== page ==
The "Pilgrim's" sails were rapidly furled, so that the ship should remain almost motionless, less than half a cable's length from the wreck.

The boat was brought alongside. Captain Hull, Dick Sand and two sailors got into it at once.

The dog barked all the time. It tried to hold on to the netting, but every moment it fell back on the deck. One would say that its barks were no longer addressed to those who were coming to him. Were they then addressed to some sailors or passengers imprisoned in this ship?

"Is there, then, on board some shipwrecked one who has survived?" Mrs. Weldon asked herself.

A few strokes of the oars and the "Pilgrim's" boat would reach the capsized hull.

But, suddenly, the dog's manner changed. Furious barks succeeded its first barks inviting the rescuers to come. The most violent anger excited the singular animal.

"What can be the matter with that dog?" said Captain Hull, while the boat was turning the stern of the vessel, so as to come alongside of the part of the deck lying under the water.

What Captain Hull could not then observe, what could not be noticed even on board the "Pilgrim," was that the dog's fury manifested itself just at the moment when Negoro, leaving his kitchen, had just come toward the forecastle.

Did the dog then know and recognize the master cook? It was very improbable.

However that may be, after looking at the dog, without showing any surprise, Negoro, who, however, frowned for an instant, returned to the crew's quarters.

Meanwhile the boat had rounded the stern of the ship. Her aftboard carried this single name: "Waldeck."

"Waldeck," and no designation of the port attached. But, by the form of the hull, by certain details which a sailor seizes at the first glance, Captain Hull had, indeed, discovered that this ship was of American construction. Besides, her name confirmed it. And now, this hull, it was all that remained of a large brig of five hundred tons.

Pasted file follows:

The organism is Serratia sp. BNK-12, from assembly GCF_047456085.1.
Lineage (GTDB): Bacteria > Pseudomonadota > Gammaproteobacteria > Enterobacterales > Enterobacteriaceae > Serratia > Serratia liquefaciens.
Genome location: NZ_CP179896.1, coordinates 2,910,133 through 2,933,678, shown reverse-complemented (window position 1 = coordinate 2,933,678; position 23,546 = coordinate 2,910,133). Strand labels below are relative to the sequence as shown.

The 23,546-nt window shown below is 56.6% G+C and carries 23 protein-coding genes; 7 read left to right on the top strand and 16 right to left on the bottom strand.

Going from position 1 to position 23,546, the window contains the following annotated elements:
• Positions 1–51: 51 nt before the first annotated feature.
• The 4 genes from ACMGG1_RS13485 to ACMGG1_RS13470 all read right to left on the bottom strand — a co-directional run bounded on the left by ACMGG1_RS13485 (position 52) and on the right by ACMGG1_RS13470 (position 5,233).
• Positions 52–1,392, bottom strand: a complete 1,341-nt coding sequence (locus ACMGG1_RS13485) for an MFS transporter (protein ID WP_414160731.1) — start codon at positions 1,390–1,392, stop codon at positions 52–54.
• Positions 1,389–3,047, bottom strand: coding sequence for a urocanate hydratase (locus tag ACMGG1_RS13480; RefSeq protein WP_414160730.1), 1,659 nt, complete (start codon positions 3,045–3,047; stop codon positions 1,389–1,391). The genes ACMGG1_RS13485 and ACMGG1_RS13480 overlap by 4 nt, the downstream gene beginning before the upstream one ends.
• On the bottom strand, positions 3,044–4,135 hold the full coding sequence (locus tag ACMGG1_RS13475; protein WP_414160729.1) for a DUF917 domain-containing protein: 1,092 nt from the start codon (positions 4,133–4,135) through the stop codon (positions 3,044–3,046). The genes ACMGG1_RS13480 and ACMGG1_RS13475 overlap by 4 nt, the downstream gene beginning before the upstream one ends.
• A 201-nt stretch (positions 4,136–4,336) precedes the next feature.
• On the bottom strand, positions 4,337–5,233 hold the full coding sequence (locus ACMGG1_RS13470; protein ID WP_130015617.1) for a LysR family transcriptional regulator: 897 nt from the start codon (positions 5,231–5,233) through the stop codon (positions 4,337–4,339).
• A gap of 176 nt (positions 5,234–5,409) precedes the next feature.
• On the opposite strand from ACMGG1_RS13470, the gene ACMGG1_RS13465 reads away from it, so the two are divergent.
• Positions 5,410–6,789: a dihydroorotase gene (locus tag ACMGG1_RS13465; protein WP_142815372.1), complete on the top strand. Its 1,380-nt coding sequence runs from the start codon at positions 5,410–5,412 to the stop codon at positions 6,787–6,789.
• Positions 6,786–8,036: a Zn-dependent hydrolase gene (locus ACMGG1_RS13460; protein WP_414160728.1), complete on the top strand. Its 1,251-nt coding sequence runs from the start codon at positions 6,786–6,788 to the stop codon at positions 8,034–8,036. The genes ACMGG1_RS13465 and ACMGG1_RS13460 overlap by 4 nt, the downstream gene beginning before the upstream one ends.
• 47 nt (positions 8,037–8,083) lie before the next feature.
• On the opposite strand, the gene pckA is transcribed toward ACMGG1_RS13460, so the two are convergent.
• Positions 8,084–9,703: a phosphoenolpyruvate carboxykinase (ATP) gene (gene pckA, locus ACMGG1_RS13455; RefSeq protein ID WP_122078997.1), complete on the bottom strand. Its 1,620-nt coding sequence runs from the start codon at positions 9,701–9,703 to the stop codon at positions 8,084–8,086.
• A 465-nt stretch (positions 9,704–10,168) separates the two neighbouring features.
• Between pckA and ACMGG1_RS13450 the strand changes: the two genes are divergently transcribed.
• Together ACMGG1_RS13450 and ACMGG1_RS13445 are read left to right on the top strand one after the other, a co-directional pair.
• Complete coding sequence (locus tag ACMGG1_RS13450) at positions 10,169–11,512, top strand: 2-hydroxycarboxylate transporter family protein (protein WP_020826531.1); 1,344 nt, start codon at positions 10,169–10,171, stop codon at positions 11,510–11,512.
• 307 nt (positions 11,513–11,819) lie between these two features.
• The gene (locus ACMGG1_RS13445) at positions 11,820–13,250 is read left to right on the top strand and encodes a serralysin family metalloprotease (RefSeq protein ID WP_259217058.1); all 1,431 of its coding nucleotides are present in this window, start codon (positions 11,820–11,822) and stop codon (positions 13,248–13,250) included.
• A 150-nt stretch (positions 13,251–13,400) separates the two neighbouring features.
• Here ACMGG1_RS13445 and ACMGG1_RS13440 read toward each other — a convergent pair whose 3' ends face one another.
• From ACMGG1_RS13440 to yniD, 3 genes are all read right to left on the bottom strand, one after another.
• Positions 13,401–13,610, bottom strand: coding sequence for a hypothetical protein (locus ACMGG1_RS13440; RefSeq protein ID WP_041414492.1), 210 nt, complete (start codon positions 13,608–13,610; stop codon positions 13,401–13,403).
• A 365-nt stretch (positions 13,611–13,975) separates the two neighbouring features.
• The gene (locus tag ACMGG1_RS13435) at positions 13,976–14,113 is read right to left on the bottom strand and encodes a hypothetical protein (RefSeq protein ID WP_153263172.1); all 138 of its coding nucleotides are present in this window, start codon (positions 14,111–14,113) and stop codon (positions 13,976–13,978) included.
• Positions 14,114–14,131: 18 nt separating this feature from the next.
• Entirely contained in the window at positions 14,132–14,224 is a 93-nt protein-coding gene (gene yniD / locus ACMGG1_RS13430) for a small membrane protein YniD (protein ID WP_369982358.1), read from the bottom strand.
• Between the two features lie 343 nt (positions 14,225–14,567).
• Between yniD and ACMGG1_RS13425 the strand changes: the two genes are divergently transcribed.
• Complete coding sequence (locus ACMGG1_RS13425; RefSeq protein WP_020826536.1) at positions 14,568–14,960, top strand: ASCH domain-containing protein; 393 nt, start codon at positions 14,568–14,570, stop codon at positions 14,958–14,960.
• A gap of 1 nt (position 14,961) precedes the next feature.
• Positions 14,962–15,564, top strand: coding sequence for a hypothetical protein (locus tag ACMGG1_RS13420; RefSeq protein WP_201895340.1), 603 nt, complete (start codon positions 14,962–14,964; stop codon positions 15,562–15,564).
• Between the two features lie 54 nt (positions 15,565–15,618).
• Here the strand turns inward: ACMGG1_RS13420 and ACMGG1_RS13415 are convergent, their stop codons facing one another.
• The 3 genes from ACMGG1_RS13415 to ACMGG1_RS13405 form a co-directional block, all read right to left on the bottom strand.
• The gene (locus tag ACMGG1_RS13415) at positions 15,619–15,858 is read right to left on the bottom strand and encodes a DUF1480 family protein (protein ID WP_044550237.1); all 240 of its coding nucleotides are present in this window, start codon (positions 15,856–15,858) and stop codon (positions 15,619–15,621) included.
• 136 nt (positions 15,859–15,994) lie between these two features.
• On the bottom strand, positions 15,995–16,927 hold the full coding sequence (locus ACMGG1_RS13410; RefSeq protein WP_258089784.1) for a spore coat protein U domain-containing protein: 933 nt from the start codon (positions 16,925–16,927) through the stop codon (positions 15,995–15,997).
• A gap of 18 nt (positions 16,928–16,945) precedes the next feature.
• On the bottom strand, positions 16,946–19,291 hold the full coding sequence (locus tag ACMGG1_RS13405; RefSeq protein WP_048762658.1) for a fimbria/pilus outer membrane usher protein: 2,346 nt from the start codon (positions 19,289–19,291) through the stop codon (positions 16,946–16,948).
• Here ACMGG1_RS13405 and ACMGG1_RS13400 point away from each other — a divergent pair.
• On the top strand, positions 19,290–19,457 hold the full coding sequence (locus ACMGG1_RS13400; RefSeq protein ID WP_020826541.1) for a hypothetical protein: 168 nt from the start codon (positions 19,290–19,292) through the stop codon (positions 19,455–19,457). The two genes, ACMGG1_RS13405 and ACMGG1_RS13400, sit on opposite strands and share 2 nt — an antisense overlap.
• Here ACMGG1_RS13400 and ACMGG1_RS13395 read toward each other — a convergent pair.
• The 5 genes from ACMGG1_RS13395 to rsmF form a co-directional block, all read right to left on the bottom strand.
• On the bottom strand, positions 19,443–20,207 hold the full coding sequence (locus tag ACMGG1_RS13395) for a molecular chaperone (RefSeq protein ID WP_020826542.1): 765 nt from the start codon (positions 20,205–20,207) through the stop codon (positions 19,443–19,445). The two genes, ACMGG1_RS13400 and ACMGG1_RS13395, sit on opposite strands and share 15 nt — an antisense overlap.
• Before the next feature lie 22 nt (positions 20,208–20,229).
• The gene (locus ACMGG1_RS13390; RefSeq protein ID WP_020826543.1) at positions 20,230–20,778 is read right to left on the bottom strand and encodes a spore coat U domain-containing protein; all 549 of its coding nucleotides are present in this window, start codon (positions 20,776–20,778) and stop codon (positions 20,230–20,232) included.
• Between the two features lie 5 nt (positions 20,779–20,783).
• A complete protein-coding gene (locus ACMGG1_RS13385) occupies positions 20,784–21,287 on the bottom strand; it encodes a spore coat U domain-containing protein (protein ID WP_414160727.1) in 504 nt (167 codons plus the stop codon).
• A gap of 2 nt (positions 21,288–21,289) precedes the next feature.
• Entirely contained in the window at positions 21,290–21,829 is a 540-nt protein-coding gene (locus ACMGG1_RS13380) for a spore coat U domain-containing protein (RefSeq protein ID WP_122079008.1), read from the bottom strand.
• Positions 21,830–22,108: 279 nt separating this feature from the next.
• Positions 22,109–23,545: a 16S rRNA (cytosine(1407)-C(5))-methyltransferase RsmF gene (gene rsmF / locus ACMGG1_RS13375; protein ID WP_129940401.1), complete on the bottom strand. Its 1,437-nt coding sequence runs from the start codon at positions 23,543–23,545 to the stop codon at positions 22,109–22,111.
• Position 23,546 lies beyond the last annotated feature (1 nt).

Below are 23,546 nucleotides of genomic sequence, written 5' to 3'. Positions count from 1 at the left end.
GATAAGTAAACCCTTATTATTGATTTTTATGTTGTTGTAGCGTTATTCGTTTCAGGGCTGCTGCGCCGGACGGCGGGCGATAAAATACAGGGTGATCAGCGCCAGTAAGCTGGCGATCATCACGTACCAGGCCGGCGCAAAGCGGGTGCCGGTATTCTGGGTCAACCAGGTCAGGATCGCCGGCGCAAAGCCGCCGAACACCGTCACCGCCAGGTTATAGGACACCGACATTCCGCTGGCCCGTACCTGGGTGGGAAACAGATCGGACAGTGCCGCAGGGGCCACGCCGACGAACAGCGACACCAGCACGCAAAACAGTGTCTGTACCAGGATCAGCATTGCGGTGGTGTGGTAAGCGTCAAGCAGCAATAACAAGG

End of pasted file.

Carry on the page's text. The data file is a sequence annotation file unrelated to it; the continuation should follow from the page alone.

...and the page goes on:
At the "Waldeck's" prow a large opening indicated the place where the collision had occurred. In consequence of the capsizing of the hull, this opening was then five or six feet above the water--which explained why the brig had not yet foundered.

On the deck, which Captain Hull saw in its whole extent, there was nobody.

The dog, having left the netting, had just let itself slip as far as the central hatch, which was open; and it barked partly toward the interior, partly toward the exterior.

"It is very certain that this animal is not alone on board!" observed Dick Sand.

"No, in truth!" replied Captain Hull.

The boat then skirted the larboard netting, which was half under water. A somewhat strong swell of the sea would certainly submerge the "Waldeck" in a few moments.

The brig's deck had been swept from one end to the other. There was nothing left except the stumps of the mainmast and of the mizzen-mast, both broken off two feet above the scuttles, and which had fallen in the collision, carrying away shrouds, back-stays, and rigging. Meanwhile, as far as the eye could see, no wreck was visible around the "Waldeck"--which seemed to indicate that the catastrophe was already several days old.

"If some unhappy creatures have survived the collision," said Captain Hull, "it is probable that either hunger or thirst has finished them, for the water must have gained the store-room. There are only dead bodies on board!"

"No," cried Dick Sand, "no! The dog would not bark that way. There are living beings on board!"

At that moment the animal, responding to the call of the novice, slid to the sea, and swam painfully toward the boat, for it seemed to be exhausted.

They took it in, and it rushed eagerly, not for a piece of bread that Dick Sand offered it first, but to a half-tub which contained a little fresh water.

"This poor animal is dying of thirst!" cried Dick Sand.

The boat then sought a favorable place to board the "Waldeck" more easily, and for that purpose it drew away a few strokes. The dog evidently thought that its rescuers did not wish to go on board, for he seized Dick Sand by his jacket, and his lamentable barks commenced again with new strength.

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A Captain at Fifteen Page 12

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Jules Verne

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